And car ownership can be a financial burden. Car payments, insurance, gas and maintenance are typically the second highest household expense after housing. AAA provides an annual estimate of the cost of car ownership which in 2013 $9,122 for an average sedan (costs ranged from $6,967 for a small sedan to $11,599 for an SUV) which is based on driving 15,000 miles annually. The AAA study does not take into account costs associated with driving like tolls and parking which in some areas can be substantial. Parking in private garages in some urban areas can cost up to $300 per month. Not to mention the environmental burden caused by cars of which there are many.
I am fortunate to live in a place where my need to use my car is limited to trips out of town, which can be as infrequent as once per week. I believe many other people would live in similar communities if they were able. Is is vitally important to our future from health, social, economic and environmental perspectives to create more walkable environments.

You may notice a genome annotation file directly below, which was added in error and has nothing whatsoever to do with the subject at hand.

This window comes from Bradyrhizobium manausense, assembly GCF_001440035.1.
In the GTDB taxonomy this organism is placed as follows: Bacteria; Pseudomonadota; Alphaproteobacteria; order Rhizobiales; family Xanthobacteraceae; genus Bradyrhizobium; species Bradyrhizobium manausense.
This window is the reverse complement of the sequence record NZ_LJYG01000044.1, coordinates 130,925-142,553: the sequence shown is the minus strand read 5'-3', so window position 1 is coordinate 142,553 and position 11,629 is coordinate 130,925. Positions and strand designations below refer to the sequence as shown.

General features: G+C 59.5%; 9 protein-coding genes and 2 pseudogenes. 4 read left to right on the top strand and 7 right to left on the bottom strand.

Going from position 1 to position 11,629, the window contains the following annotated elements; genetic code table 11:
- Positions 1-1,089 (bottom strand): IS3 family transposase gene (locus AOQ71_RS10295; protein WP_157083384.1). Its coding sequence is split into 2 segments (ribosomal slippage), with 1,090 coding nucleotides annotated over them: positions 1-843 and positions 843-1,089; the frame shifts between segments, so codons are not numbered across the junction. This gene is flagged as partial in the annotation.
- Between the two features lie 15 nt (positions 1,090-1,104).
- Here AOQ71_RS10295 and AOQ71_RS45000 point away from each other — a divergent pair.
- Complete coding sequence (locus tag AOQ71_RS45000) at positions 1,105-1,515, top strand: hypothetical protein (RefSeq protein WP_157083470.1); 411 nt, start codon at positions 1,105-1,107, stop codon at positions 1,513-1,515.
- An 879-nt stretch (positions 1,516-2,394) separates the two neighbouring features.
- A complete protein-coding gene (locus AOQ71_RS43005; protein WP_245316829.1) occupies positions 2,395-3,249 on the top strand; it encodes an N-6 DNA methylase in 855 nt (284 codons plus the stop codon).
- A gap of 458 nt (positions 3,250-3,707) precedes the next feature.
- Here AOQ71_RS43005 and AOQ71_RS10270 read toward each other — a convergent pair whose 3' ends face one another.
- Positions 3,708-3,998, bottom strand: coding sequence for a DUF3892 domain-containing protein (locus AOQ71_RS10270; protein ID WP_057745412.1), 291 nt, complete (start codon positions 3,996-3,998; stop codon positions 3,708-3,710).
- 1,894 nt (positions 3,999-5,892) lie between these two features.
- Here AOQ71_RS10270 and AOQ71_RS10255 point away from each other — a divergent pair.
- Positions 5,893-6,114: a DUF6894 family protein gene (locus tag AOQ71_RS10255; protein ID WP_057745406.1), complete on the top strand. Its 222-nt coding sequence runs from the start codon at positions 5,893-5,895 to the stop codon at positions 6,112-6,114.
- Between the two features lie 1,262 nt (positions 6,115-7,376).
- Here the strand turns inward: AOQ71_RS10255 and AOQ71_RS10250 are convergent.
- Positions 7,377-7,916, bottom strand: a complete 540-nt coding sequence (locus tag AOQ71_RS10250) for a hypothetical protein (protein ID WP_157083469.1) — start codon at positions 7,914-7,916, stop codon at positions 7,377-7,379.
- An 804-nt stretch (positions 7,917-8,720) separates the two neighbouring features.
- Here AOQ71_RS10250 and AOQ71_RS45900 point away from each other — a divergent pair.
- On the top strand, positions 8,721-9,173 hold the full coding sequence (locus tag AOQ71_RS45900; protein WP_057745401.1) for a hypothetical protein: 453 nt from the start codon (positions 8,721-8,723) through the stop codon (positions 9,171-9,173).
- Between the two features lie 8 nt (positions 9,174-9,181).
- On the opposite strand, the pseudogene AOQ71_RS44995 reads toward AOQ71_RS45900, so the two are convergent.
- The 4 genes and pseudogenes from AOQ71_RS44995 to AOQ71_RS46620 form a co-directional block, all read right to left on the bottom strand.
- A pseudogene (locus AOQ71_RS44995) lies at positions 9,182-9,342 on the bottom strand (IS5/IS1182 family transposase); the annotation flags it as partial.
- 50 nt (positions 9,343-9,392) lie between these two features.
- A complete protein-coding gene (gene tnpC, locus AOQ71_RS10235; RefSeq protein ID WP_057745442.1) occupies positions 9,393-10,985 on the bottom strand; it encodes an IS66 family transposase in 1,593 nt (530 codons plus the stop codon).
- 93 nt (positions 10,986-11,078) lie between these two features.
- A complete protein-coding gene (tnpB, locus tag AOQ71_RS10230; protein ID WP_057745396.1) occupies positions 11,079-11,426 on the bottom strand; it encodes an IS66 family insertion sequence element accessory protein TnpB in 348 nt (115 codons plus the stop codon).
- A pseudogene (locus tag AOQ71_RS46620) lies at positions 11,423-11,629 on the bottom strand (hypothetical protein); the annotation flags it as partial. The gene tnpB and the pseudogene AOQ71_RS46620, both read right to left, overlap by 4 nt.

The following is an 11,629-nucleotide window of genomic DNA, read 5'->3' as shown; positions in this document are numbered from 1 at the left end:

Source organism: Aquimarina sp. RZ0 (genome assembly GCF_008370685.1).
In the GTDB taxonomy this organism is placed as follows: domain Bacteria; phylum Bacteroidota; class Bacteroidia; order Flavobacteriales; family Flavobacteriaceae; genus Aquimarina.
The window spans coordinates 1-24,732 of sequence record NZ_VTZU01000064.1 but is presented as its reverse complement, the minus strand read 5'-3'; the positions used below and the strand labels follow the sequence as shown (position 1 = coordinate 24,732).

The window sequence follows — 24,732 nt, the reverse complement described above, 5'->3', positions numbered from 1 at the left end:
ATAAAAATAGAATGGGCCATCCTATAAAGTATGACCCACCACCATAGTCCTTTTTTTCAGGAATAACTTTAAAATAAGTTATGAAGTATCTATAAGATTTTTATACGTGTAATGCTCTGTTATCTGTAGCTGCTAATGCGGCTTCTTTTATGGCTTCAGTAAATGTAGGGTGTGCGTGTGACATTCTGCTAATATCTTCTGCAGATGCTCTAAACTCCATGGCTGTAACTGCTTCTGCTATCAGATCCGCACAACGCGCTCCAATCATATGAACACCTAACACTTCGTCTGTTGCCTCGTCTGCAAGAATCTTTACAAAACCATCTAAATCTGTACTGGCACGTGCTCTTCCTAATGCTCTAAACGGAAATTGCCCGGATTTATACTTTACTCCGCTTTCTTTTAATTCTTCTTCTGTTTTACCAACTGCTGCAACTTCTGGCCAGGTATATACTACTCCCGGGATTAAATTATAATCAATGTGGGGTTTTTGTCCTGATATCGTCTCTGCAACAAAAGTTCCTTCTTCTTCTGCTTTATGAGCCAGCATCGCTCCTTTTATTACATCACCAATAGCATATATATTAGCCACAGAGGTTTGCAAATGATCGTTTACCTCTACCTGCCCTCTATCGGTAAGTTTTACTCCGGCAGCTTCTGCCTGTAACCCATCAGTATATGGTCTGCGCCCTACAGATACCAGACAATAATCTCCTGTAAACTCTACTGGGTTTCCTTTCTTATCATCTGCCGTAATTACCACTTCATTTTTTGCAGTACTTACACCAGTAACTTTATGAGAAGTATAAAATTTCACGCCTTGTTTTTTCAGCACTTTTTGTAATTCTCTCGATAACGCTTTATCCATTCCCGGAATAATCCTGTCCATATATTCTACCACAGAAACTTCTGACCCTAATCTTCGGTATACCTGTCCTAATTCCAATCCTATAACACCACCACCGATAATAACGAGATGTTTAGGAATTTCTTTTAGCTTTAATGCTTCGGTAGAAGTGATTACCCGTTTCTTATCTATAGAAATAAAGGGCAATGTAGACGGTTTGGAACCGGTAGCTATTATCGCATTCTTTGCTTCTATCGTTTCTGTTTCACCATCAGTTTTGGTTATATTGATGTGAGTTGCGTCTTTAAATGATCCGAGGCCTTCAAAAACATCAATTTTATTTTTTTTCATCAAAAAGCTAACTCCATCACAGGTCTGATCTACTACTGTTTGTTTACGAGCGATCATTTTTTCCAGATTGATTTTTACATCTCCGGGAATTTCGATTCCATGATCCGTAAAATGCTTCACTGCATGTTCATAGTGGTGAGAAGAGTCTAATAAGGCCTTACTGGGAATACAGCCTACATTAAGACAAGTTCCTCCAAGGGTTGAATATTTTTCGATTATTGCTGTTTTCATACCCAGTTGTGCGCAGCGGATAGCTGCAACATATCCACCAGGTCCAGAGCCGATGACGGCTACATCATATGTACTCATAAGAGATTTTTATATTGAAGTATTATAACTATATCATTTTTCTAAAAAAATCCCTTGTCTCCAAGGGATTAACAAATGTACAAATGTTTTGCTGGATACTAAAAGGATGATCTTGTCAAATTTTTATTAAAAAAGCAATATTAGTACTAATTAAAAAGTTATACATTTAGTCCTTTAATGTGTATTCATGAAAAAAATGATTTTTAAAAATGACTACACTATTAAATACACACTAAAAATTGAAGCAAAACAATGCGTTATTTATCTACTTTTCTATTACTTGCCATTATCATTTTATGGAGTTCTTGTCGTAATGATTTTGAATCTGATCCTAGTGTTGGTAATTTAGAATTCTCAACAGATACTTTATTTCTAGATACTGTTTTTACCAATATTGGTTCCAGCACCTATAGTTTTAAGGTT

Many of the ideas in this blog entry were inspired be the book ‘Walkable City: How Downtown Can Save America, One Step at a Time’ by Jeff Speck. Available at Amazon, or better yet, walk down to your local bookstore. Jeff has given a TED talk that gives a good synopsis of the book. I’d highly recommend it to anyone interested in making a more walkable environment. The Ten Steps of Walkability as described in his book:
- Put Cars in Their Place
- Mix the Uses
- Get the Parking Right
- Let Transit Work
- Protect the Pedestrian
- Welcome Bikes
- Shape the Spaces
- Plant Trees
- Make Friendly and Unique Faces
- Pick your Winners